The controversy about the use of equity versus debt in Islamic finance is one which has been present for years. The shift towards ‘profit-and-loss sharing’ (PLS) modes of finance is growing in some countries, notably in Pakistan and Indonesia, with help from government policies to encourage it. The growth is clearer now that there is more consistent and easily accessible data compiled by the Islamic Financial Services Board (IFSB) as a part of their Prudential and Structural Islamic Finance Indicators (PSIFI) data program.
The first Reuters article linked above highlights the shift towards “profit-sharing” contracts like musharaka, istisna’ and salam and introduces some data from the PSIFI database:
As of December, murabaha represented 30.1 percent of financing extended by Islamic banks in Pakistan, down from 40.6 percent a year earlier, central bank data shows. Istisna and musharaka financing doubled during the same period, representing a combined 19.4 percent of financing by Islamic banks, up from 12.3 percent a year earlier.
Another interesting way to look at the data, rather than the time series presented here, is dividing among the (standalone) Islamic banks and the Islamic windows of conventional banks. This is even more notable for Pakistan because of findings in a recent IMF working paper that looked at the resiliency of Islamic banks during the 2008 banking panic in Pakistan (which the working paper did not link to the global financial crisis though the timing suggests at least some psychological link that influenced customers).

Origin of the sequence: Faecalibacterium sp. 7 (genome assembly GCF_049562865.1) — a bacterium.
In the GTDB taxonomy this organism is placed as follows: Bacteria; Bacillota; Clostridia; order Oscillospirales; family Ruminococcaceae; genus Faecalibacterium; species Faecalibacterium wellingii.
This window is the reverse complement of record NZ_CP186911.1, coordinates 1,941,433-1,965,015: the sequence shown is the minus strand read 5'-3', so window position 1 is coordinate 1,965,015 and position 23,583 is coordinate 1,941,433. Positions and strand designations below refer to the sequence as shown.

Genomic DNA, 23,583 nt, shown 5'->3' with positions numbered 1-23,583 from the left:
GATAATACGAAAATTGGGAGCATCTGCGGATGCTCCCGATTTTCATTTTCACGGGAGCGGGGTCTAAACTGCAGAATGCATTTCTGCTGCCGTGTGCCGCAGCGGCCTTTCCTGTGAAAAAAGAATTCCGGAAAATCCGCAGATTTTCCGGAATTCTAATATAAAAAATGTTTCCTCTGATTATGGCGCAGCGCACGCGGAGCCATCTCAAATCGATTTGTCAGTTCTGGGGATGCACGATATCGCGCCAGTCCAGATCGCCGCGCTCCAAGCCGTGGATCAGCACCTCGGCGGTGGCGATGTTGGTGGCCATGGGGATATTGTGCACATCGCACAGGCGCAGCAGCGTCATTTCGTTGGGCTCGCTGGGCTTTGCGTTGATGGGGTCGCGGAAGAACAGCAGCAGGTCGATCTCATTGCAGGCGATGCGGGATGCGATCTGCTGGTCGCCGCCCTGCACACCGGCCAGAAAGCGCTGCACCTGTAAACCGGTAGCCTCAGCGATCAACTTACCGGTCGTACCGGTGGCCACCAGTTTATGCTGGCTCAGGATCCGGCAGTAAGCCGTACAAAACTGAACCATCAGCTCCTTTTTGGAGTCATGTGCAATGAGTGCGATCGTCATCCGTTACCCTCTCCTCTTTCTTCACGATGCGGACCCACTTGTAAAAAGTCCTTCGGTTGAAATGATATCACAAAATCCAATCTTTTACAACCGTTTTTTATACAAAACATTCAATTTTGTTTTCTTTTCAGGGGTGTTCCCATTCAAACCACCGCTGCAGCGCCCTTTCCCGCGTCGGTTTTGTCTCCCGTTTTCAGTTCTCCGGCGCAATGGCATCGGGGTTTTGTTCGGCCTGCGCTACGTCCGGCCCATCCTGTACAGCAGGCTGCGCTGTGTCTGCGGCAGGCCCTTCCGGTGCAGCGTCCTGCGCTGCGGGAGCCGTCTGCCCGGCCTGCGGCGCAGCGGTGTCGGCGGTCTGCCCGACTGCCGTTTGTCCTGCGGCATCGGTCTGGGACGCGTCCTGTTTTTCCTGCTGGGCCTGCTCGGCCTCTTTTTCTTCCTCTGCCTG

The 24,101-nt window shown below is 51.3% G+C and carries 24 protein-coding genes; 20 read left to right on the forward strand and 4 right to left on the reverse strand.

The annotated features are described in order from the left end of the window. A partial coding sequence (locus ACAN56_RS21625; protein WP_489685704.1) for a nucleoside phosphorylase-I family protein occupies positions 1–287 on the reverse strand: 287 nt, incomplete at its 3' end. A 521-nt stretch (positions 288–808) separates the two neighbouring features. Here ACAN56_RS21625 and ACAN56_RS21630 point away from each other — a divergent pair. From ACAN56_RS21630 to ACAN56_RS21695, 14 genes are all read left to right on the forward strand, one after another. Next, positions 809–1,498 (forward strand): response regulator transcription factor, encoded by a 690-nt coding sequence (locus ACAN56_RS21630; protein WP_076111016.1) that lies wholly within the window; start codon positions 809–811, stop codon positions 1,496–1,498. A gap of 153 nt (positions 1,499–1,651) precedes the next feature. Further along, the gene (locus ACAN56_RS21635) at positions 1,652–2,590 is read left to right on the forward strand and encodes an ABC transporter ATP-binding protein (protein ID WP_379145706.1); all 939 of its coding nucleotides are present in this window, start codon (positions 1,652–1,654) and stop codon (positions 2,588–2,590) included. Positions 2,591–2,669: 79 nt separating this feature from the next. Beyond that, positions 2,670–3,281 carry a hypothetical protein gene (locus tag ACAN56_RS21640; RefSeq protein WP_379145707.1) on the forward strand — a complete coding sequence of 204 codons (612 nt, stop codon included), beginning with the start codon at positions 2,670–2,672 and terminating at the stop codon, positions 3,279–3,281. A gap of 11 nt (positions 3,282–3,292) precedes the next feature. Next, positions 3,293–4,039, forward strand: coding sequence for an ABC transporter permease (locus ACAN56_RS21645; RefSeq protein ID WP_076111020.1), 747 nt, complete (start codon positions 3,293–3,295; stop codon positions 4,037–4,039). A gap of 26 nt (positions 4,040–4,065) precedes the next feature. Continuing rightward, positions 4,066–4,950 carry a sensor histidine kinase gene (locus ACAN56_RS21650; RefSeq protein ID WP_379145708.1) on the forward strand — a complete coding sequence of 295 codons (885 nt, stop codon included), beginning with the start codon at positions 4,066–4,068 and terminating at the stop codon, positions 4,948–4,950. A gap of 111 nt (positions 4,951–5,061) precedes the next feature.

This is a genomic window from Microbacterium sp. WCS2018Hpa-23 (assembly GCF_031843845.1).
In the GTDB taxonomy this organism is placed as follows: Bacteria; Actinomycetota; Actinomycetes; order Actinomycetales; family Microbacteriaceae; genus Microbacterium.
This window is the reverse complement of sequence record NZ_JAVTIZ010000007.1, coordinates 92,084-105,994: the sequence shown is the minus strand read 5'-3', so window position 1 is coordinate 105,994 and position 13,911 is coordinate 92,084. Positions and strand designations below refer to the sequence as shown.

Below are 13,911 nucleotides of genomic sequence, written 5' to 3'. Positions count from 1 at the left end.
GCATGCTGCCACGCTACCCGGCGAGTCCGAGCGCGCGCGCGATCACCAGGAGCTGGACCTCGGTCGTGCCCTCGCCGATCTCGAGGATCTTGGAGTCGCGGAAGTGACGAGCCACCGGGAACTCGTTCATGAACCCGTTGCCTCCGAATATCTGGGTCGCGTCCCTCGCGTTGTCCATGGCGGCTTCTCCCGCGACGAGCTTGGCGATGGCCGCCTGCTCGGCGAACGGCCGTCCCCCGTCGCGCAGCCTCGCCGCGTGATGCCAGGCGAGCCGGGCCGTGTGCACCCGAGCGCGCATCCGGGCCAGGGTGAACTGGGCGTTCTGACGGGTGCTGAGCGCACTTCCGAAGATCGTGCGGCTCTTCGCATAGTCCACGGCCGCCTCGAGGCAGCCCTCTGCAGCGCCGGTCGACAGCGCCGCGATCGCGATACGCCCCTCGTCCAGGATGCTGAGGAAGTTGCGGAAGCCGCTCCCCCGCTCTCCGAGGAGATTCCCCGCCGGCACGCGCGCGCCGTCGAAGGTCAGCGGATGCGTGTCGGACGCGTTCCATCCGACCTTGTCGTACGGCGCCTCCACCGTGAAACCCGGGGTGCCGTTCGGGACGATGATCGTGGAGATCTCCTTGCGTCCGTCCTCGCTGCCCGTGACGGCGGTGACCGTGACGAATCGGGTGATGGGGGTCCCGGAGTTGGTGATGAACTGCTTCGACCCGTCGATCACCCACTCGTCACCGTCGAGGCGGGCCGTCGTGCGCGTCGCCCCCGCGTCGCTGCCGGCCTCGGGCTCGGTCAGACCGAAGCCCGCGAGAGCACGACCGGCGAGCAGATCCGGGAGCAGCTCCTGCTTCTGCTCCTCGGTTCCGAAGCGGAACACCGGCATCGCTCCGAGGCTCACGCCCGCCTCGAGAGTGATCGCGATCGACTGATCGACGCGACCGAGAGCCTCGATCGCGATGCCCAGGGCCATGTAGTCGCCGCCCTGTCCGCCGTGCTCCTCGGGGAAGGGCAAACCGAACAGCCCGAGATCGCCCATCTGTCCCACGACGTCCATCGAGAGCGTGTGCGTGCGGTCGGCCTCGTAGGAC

That IMF paper found significant differences between the standalone banks and the windows in whether they experienced outflows and found that windows actually saw increases at a time when there was a ‘bank run’ at some institutions. What this finding indicates for the present comparison of modes of finance is that one would expect that banks with fewer risk-sharing contracts (in the case of Islamic finance, profit-sharing is supposed to be accompanied by risk-sharing) to be perceived as more stable. As a result, a priori, one would expect Pakistan’s Islamic windows to have more financing using murabaha and ijara while the standalone banks would have more musharaka, salam and istisna’.
What you do find is that Islamic windows have a dramatically higher rate of murabaha—45.2% versus 30.5% for Islamic banks. However, the Islamic banks also have higher musharaka usages (10.4% versus 4.6%). The Islamic banks have much higher usage of diminishing musharaka (7.7% higher at Islamic banks) and Istisna’ (4.9% higher at Islamic banks). The rate of ijara is the same while Islamic banks use ‘other’ contracts (though it is not clear from the PSIFI what this entails).
This confirms the basic idea although the istisna’ and salam are usually structured in back-to-back form to create debt-based contracts with very similar economic outcomes to conventional debt (as well as murabaha). The diminishing musharaka is often set up in a way to replicate conventional debt as well.
The net effect of combining all the debt-based or debt-similar to compare whether Islamic banks use less is that the windows have 5.6% higher rates of using debt-based contracts than standalone Islamic banks. However, if the ‘others’ category includes debt-replication structures (and they likely do because of the impact of capital rules on Islamic banks preference for debt versus equity), then both banks and windows have similar debt-based shares (broadly defined the shares are 95.1% and 89.6%, respectively) of their overall financing.
Based on the similar financing structure and different performance of Islamic banks and Islamic windows during the 2008 crisis, there may be more differences between murabaha, istisna’, salam, ijara, diminishing musharaka and other than just the simple debt-versus-equity split.